Warning: Don’t let new septic tank rules delay your salePublished on, June 28, 2019
Homebuyers and sellers are being alerted to new rules on septic tanks which mean many systems must be upgraded or replaced in the next six months.
Concerns wastewater could be polluting local watercourses has led the Environment Agency to instruct homeowners with tanks which discharge directly into ditches, streams, canals, rivers or any other type of watercourse to minimise the impact of their sewage waste.
For anyone with a septic tank who is planning to sell their property before 1 January 2020, when the rules come into force, it’s vital to act now.
Indeed, they will be required to provide a new septic tank, an upgrade or have an agreement in place with the new buyer before moving in order to comply with the code of practice and avoid breaking the law.
But there are other implications. According to chartered surveyors, Vickers & Barrass, failure to act now could result in a sale being delayed or the possibility of losing the purchaser.
It is thought many rural properties, including houses, rely on septic tanks for their sewage discharge. Their purpose is to provide a way to dispose of foul drainage and waste water where there is no mains drainage.
The new regulations are expected to affect thousands of septic tank installations, but it may be possible for some people to retain their existing tank and discharge the waste into a drainage field instead.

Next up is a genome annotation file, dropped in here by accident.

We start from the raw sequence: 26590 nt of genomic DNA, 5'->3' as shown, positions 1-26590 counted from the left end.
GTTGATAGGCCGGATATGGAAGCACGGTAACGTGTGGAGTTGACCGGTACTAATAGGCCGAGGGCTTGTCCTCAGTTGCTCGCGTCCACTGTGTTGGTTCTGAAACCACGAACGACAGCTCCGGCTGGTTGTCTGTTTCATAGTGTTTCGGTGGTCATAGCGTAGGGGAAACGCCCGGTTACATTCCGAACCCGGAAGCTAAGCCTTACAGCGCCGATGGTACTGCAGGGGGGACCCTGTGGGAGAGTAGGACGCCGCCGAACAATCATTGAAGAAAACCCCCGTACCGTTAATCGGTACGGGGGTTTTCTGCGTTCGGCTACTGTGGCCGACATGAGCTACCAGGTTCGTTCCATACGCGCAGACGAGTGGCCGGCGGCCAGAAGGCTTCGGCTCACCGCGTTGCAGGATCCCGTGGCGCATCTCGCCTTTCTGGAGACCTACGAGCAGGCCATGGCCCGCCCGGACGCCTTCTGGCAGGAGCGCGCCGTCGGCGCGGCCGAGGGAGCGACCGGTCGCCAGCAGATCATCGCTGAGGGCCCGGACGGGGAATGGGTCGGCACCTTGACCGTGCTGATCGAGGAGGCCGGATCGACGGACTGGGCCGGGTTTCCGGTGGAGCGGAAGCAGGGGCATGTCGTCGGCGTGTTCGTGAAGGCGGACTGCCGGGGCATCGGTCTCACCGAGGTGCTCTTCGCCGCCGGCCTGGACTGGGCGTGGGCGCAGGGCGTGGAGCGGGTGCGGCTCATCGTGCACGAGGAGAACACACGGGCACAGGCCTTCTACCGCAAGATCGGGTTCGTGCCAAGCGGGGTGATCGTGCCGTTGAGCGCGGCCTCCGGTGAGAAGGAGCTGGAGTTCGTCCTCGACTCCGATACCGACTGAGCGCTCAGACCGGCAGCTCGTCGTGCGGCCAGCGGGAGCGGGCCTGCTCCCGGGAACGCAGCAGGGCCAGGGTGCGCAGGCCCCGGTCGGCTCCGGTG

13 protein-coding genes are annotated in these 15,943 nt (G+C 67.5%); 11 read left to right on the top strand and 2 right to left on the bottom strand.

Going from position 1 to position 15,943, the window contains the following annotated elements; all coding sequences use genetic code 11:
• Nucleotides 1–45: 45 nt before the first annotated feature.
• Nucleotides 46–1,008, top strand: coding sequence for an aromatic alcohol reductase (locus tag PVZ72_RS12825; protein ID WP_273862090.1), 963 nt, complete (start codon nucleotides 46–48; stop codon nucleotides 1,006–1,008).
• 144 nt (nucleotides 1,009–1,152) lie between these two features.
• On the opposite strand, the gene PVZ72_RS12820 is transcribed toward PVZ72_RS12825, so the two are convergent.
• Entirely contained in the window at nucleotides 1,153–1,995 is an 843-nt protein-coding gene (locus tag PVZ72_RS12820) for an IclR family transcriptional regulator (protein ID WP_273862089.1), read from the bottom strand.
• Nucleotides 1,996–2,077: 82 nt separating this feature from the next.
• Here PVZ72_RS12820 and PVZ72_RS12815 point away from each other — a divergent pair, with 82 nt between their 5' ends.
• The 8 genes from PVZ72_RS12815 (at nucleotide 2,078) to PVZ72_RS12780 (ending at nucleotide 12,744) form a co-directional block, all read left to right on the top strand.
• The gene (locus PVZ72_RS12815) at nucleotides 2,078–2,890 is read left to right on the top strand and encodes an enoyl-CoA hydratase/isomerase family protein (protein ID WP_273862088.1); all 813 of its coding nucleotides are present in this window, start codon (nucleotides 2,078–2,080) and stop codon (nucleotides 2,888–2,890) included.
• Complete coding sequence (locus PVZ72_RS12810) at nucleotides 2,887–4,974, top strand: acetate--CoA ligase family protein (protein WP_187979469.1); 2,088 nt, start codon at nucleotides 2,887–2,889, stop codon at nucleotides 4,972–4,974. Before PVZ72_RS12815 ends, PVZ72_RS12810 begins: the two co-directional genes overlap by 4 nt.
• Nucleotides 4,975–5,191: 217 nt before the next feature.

Potential problems for housing transactions
David Coulson, senior surveyor with County Durham-based Vickers & Barrass said: “For some buyers, purchasing a property might involve an obstacle they hadn’t considered if the septic tank is not compliant with the new rules. The same applies to sellers.
“The further down the line the property transaction process has gone before the issue is addressed, the more expensive, and disruptive, fixing it is likely to be.”
He warned there could be situations where people were ready to exchange contracts, only to discover that the whole septic tank issue would mean farm property or land could not be sold.
People can opt to replace their septic tank with a small low maintenance sewage treatment plant if installing a drainage field isn’t feasible. This installation produces non-polluting effluent, so the system can still be discharged into a watercourse, even under the new rules.
“The key to is to act now,” said Coulson. “It’s better to be prepared, and to have peace-of-mind that your system isn’t going to disrupt any current or future plans you have.”
This post was originally posted on What Mortgage.